DR. CARL HART (06:57):
Because then we think that, Oh, this drug's effect is only this. And it causes these problems. And that's where our challenges conversation about drugs has focused primarily. And I'm asking people to have a more grownup conversation, you know, it's like you how do you live in a world where these things exist and you just coexist and you make sure it's as as safe as possible. Just like we do with driving automobiles, that's a really potentially dangerous activity every year, 40,000 Americans lose their life in car accidents every year. Well, we're not talking about banning cars because of that. Whereas with drugs, we get crazy about that. In large part, because there is money in banning drugs for a select group of people in our society. And then it also allows them to subjugate certain groups of people in our society. And so that's, I think that's the real sort of function of the war on drugs. It's not to control, like it's not to say like to ban or reiterate society of drugs because that's never going to happen. It's really to subjugate a certain group of people and to make sure another select group of people have a steady income flow.

DEAN BECKER (08:23):
Sure. It occurs to me that within your book, you talk more about that, that it is quite often they say it's Oxycontin, but it was alcohol and Oxycontin, or it was another pill and Oxycontin, or it was a combination of a lethal combination of drugs that, that leads to these deaths. Right?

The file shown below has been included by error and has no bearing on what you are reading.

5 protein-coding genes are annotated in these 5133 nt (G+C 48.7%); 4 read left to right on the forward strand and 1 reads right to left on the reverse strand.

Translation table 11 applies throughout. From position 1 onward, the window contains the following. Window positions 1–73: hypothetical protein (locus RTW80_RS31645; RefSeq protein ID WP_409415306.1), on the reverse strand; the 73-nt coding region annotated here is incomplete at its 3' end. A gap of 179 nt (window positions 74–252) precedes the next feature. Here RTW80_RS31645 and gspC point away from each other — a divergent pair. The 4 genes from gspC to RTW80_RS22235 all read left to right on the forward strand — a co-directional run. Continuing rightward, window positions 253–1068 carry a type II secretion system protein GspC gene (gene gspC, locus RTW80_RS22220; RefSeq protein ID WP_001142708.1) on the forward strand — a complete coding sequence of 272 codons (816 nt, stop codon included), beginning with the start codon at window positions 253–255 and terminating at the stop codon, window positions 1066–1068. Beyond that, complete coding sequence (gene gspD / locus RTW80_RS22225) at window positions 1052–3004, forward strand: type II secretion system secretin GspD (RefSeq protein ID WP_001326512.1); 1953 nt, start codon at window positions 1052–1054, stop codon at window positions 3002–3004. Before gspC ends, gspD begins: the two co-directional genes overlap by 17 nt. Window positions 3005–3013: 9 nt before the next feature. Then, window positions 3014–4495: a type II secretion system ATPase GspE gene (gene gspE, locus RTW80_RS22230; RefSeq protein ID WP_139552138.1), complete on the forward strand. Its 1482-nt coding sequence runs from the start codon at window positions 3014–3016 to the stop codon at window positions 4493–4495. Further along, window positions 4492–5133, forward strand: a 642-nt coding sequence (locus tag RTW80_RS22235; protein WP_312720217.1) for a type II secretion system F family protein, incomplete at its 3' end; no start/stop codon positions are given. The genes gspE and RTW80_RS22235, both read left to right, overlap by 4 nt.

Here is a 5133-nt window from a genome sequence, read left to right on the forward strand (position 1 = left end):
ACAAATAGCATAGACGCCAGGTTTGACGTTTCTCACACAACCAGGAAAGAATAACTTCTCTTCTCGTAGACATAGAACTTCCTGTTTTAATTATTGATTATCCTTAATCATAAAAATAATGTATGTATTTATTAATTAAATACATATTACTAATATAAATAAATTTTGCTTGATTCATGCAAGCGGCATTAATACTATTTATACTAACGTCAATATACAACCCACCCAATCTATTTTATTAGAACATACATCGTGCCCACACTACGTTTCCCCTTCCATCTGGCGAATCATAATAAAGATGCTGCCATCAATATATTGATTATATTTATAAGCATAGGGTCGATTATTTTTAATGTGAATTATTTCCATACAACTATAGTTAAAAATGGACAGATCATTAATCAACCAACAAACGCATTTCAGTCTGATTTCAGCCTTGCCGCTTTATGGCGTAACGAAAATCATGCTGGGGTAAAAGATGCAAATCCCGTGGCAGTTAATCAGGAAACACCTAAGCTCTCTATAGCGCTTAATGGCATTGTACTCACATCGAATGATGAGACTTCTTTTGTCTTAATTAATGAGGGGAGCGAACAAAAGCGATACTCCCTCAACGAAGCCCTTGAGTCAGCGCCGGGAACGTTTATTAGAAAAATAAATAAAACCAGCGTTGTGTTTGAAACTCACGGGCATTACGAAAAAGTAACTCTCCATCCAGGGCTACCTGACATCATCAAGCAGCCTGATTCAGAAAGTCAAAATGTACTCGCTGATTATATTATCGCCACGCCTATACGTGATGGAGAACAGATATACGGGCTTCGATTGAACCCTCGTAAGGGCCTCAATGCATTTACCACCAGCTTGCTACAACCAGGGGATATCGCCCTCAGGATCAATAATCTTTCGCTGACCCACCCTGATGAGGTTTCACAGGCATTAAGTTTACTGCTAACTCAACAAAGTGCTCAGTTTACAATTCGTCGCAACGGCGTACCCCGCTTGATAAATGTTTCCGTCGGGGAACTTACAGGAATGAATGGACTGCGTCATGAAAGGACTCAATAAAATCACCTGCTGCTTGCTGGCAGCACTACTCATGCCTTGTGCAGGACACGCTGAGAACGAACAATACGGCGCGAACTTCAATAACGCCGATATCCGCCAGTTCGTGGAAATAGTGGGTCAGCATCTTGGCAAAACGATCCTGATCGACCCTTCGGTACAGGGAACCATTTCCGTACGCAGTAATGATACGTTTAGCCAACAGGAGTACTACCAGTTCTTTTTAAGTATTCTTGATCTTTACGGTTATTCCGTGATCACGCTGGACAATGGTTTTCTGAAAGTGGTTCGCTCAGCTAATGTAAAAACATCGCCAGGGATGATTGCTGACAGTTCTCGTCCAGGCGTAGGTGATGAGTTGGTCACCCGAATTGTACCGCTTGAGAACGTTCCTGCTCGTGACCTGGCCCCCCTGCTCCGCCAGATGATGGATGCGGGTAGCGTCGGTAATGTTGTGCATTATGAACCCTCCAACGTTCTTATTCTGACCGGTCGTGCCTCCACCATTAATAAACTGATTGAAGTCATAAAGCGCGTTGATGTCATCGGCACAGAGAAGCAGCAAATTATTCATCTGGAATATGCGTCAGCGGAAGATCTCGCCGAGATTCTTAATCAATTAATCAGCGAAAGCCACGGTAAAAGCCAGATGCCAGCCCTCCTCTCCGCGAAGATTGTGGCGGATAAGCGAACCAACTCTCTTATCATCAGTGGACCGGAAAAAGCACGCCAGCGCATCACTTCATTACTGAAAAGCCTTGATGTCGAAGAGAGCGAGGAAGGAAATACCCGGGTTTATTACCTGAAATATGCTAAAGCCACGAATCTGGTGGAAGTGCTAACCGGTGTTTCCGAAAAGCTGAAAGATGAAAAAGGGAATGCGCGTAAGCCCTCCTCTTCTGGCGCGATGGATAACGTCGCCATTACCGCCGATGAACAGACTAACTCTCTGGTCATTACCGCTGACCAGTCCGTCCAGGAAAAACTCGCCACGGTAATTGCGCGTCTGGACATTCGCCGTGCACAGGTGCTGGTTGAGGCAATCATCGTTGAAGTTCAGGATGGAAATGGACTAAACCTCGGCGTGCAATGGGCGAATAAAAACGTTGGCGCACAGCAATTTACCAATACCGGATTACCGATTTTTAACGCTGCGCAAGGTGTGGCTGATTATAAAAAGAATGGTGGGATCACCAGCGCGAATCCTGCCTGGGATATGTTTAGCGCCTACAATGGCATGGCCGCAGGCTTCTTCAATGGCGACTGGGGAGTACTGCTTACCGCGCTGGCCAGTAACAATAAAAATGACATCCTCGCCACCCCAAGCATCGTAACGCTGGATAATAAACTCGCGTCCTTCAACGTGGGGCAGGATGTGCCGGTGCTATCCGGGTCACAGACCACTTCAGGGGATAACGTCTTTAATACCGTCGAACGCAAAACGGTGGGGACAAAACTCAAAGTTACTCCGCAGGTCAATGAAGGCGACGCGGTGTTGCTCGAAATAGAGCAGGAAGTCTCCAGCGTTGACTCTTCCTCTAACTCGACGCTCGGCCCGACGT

DR. CARL HART (08:43):
That's right. The majority of these debts, when you look at what's in the deceases body, what you find is that multiple drugs were in the system. And what we know is when you combine something like opioids and another sedative, particularly certain set of the dips like alcohol, the older bins of dad's opinions, like pro methazine, you really increase the likelihood of respiratory, depression and death. And so given that that's the case, it would really be helpful if our public service announcements stop focusing on a particular drug and actually focus on specific drug combination. So like when people say don't use heroin and cocaine, or just any drug company, that's not the smartest educational approach because people who use opioids know that when they use a stimulant long with the opioid, it probably decreases the likelihood of respiratory depression. And it's a nice combination for some. And so you want to focus on what are the more problematic sort of combinations and not just on combinations in general,

DEAN BECKER (09:56):
Carl w we have the situation where, and, and you, you touched upon it in your book about, I don't know, the ancillary, the, the I don't know, the urine testers, the treatment providers, the, the folks that in many cases, prey upon this situation.

DR. CARL HART (10:13):